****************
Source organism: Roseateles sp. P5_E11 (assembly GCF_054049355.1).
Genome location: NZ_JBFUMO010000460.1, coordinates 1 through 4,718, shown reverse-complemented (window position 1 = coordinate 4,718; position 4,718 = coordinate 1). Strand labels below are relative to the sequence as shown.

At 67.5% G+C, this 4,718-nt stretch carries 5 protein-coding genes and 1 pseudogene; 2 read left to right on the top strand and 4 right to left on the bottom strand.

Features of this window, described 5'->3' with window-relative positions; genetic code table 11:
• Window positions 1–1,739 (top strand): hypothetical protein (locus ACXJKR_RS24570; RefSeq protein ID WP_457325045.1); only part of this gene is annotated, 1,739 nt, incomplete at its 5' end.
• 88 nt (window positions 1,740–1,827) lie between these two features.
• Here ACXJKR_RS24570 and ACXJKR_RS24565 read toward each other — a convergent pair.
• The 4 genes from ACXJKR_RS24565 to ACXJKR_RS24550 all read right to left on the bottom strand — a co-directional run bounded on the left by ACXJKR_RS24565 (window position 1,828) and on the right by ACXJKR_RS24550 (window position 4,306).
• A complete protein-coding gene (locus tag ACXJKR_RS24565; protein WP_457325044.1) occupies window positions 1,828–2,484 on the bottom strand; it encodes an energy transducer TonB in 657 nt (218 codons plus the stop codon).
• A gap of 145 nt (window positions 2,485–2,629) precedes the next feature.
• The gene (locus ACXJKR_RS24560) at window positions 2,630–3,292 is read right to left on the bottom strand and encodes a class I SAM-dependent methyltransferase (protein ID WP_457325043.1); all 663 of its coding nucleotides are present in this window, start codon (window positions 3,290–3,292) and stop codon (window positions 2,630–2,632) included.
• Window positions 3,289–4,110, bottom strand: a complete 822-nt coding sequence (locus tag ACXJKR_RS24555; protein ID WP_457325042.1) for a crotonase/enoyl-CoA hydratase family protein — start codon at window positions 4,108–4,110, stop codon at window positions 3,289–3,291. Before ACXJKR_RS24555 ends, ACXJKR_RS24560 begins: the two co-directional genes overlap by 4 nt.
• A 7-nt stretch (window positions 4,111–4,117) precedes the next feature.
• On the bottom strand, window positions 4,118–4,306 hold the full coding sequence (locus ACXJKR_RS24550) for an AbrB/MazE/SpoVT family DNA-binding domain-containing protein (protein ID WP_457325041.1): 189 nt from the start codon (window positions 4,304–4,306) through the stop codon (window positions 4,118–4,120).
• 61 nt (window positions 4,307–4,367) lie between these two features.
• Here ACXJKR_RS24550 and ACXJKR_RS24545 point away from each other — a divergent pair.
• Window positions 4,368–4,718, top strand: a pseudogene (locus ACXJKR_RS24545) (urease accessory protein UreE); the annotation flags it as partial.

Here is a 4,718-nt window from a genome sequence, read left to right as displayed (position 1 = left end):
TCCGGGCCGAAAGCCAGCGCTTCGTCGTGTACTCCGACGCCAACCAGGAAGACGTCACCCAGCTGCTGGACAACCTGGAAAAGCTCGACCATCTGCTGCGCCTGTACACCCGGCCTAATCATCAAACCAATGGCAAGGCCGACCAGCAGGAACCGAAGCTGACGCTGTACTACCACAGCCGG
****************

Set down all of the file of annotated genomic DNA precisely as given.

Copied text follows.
Source organism: Roseateles sp. P5_E11 (assembly GCF_054049355.1).
Genome location: NZ_JBFUMO010000460.1, coordinates 1 through 4,718, shown reverse-complemented (window position 1 = coordinate 4,718; position 4,718 = coordinate 1). Strand labels below are relative to the sequence as shown.

At 67.5% G+C, this 4,718-nt stretch carries 5 protein-coding genes and 1 pseudogene; 2 read left to right on the top strand and 4 right to left on the bottom strand.

Features of this window, described 5'->3' with window-relative positions; genetic code table 11:
• Window positions 1–1,739 (top strand): hypothetical protein (locus ACXJKR_RS24570; RefSeq protein ID WP_457325045.1); only part of this gene is annotated, 1,739 nt, incomplete at its 5' end.
• 88 nt (window positions 1,740–1,827) lie between these two features.
• Here ACXJKR_RS24570 and ACXJKR_RS24565 read toward each other — a convergent pair.
• The 4 genes from ACXJKR_RS24565 to ACXJKR_RS24550 all read right to left on the bottom strand — a co-directional run bounded on the left by ACXJKR_RS24565 (window position 1,828) and on the right by ACXJKR_RS24550 (window position 4,306).
• A complete protein-coding gene (locus tag ACXJKR_RS24565; protein WP_457325044.1) occupies window positions 1,828–2,484 on the bottom strand; it encodes an energy transducer TonB in 657 nt (218 codons plus the stop codon).
• A gap of 145 nt (window positions 2,485–2,629) precedes the next feature.
• The gene (locus ACXJKR_RS24560) at window positions 2,630–3,292 is read right to left on the bottom strand and encodes a class I SAM-dependent methyltransferase (protein ID WP_457325043.1); all 663 of its coding nucleotides are present in this window, start codon (window positions 3,290–3,292) and stop codon (window positions 2,630–2,632) included.
• Window positions 3,289–4,110, bottom strand: a complete 822-nt coding sequence (locus tag ACXJKR_RS24555; protein ID WP_457325042.1) for a crotonase/enoyl-CoA hydratase family protein — start codon at window positions 4,108–4,110, stop codon at window positions 3,289–3,291. Before ACXJKR_RS24555 ends, ACXJKR_RS24560 begins: the two co-directional genes overlap by 4 nt.
• A 7-nt stretch (window positions 4,111–4,117) precedes the next feature.
• On the bottom strand, window positions 4,118–4,306 hold the full coding sequence (locus ACXJKR_RS24550) for an AbrB/MazE/SpoVT family DNA-binding domain-containing protein (protein ID WP_457325041.1): 189 nt from the start codon (window positions 4,304–4,306) through the stop codon (window positions 4,118–4,120).
• 61 nt (window positions 4,307–4,367) lie between these two features.
• Here ACXJKR_RS24550 and ACXJKR_RS24545 point away from each other — a divergent pair.
• Window positions 4,368–4,718, top strand: a pseudogene (locus ACXJKR_RS24545) (urease accessory protein UreE); the annotation flags it as partial.

Here is a 4,718-nt window from a genome sequence, read left to right as displayed (position 1 = left end):
TCCGGGCCGAAAGCCAGCGCTTCGTCGTGTACTCCGACGCCAACCAGGAAGACGTCACCCAGCTGCTGGACAACCTGGAAAAGCTCGACCATCTGCTGCGCCTGTACACCCGGCCTAATCATCAAACCAATGGCAAGGCCGACCAGCAGGAACCGAAGCTGACGCTGTACTACCACAGCCGG